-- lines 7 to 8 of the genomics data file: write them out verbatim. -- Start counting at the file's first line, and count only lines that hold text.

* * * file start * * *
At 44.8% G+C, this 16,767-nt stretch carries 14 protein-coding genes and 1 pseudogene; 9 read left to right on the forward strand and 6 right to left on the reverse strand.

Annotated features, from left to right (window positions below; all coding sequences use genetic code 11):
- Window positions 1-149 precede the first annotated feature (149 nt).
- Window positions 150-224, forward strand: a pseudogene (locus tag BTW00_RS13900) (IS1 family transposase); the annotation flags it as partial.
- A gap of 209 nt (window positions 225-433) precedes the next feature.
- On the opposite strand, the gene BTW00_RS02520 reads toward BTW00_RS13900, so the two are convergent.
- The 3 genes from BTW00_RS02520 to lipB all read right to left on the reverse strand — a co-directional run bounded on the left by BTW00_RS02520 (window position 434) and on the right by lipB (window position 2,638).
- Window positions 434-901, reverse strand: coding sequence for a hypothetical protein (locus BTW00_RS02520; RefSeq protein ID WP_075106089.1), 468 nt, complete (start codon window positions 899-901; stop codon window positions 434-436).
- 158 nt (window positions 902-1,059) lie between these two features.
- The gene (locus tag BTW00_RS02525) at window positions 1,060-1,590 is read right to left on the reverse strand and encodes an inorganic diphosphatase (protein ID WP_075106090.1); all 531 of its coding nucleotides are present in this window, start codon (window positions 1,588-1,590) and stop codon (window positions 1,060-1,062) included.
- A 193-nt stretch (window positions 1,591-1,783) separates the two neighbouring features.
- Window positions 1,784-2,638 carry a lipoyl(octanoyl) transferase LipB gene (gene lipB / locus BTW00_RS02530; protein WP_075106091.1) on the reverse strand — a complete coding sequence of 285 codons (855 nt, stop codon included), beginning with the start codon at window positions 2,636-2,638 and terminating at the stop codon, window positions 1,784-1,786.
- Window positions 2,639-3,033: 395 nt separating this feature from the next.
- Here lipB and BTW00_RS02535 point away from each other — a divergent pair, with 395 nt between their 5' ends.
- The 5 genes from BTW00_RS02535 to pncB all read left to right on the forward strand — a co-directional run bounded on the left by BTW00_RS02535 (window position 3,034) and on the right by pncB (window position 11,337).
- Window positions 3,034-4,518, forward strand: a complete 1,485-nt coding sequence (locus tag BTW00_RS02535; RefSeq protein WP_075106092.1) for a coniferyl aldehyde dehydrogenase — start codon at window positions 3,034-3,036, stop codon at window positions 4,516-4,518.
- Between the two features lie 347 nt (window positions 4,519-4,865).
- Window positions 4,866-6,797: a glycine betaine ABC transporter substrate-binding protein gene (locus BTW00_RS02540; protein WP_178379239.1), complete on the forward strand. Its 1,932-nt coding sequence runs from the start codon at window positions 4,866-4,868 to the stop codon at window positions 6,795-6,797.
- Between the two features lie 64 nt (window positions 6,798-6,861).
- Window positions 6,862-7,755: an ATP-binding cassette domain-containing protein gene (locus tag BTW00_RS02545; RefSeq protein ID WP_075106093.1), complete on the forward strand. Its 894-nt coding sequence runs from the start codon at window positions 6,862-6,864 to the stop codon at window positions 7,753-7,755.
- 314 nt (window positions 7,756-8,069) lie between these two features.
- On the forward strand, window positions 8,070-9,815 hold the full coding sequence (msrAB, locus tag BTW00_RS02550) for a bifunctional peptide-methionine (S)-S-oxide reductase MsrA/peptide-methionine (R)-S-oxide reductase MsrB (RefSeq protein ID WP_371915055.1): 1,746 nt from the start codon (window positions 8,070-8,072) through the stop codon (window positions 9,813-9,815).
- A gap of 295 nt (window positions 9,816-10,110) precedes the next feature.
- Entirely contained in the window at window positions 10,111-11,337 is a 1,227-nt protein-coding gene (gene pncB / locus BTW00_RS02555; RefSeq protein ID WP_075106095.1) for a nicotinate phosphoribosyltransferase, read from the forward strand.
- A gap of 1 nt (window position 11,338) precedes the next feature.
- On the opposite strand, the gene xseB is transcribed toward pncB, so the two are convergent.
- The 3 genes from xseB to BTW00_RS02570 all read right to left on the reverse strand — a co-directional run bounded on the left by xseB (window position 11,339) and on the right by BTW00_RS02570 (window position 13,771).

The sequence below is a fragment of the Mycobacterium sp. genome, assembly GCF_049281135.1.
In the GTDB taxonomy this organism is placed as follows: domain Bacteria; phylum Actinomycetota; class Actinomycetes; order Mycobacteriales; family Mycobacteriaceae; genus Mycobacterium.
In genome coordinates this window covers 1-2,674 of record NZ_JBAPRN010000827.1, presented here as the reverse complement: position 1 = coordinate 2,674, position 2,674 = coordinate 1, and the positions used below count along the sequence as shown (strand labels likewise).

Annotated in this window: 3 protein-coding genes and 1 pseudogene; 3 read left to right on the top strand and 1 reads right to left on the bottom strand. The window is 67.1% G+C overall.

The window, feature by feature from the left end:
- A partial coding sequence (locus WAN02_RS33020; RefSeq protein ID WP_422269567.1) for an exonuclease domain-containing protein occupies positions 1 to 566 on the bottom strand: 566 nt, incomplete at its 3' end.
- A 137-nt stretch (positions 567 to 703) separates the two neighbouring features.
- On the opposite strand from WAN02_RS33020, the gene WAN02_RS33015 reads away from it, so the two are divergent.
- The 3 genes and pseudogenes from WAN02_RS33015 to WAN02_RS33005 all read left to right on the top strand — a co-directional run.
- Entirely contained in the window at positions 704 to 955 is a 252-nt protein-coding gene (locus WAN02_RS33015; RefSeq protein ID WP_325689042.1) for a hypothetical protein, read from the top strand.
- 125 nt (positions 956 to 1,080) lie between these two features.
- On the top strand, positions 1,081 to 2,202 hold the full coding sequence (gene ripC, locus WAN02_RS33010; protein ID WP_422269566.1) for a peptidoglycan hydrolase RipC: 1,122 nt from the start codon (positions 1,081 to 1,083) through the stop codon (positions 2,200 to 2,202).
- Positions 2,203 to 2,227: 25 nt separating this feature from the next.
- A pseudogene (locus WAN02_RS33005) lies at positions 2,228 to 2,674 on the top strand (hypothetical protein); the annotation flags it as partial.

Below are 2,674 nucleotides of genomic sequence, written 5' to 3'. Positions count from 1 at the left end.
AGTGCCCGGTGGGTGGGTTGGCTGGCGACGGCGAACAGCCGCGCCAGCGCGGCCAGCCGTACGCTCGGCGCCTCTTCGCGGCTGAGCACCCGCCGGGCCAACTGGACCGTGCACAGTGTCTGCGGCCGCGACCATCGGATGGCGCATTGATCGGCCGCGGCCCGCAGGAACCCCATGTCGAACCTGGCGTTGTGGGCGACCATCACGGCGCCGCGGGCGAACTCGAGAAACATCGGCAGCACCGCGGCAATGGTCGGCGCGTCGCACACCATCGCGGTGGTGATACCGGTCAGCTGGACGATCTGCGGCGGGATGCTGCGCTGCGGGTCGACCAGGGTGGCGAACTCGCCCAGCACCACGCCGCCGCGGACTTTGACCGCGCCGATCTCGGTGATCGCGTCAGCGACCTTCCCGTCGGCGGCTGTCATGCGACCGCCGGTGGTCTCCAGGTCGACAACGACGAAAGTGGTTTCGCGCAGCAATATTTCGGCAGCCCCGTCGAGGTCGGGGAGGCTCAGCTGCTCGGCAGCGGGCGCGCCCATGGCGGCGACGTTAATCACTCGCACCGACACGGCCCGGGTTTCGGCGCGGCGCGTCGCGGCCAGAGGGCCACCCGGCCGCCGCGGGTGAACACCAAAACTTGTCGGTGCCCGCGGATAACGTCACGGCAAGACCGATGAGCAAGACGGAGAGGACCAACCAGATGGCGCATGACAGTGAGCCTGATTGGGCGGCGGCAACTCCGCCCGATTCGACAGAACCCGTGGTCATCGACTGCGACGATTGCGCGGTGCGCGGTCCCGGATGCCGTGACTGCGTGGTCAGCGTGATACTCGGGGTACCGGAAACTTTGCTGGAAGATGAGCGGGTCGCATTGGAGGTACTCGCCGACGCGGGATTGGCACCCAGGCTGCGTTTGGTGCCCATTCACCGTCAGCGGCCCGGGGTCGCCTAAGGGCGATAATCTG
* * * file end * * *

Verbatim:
- The 3 genes from BTW00_RS02520 to lipB all read right to left on the reverse strand — a co-directional run bounded on the left by BTW00_RS02520 (window position 434) and on the right by lipB (window position 2,638).
- Window positions 434-901, reverse strand: coding sequence for a hypothetical protein (locus BTW00_RS02520; RefSeq protein ID WP_075106089.1), 468 nt, complete (start codon window positions 899-901; stop codon window positions 434-436).